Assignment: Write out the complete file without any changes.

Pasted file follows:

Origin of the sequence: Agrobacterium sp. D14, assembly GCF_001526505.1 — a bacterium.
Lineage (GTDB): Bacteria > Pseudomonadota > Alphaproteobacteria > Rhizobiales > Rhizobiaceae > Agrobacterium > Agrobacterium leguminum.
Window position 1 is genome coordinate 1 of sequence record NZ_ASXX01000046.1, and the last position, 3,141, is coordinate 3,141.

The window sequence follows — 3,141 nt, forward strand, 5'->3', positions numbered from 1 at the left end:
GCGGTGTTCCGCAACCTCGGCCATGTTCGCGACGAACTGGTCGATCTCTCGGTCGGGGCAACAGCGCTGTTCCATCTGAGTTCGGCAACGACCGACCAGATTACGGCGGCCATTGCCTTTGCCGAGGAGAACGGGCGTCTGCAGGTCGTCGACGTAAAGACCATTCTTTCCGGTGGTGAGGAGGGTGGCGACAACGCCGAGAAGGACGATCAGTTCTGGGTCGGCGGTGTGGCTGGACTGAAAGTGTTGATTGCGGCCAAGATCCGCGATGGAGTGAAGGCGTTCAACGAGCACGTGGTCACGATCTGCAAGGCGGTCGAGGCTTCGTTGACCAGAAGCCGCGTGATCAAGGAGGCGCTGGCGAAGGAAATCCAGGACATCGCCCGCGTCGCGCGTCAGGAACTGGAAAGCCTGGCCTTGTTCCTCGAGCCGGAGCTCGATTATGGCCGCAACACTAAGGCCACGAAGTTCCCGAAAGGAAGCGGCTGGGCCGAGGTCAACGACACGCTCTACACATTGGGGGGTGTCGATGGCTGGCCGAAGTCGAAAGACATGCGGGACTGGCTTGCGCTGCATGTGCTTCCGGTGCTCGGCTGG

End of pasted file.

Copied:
Origin of the sequence: Agrobacterium sp. D14, assembly GCF_001526505.1 — a bacterium.
Lineage (GTDB): Bacteria > Pseudomonadota > Alphaproteobacteria > Rhizobiales > Rhizobiaceae > Agrobacterium > Agrobacterium leguminum.
Window position 1 is genome coordinate 1 of sequence record NZ_ASXX01000046.1, and the last position, 3,141, is coordinate 3,141.

The window sequence follows — 3,141 nt, forward strand, 5'->3', positions numbered from 1 at the left end:
GCGGTGTTCCGCAACCTCGGCCATGTTCGCGACGAACTGGTCGATCTCTCGGTCGGGGCAACAGCGCTGTTCCATCTGAGTTCGGCAACGACCGACCAGATTACGGCGGCCATTGCCTTTGCCGAGGAGAACGGGCGTCTGCAGGTCGTCGACGTAAAGACCATTCTTTCCGGTGGTGAGGAGGGTGGCGACAACGCCGAGAAGGACGATCAGTTCTGGGTCGGCGGTGTGGCTGGACTGAAAGTGTTGATTGCGGCCAAGATCCGCGATGGAGTGAAGGCGTTCAACGAGCACGTGGTCACGATCTGCAAGGCGGTCGAGGCTTCGTTGACCAGAAGCCGCGTGATCAAGGAGGCGCTGGCGAAGGAAATCCAGGACATCGCCCGCGTCGCGCGTCAGGAACTGGAAAGCCTGGCCTTGTTCCTCGAGCCGGAGCTCGATTATGGCCGCAACACTAAGGCCACGAAGTTCCCGAAAGGAAGCGGCTGGGCCGAGGTCAACGACACGCTCTACACATTGGGGGGTGTCGATGGCTGGCCGAAGTCGAAAGACATGCGGGACTGGCTTGCGCTGCATGTGCTTCCGGTGCTCGGCTGG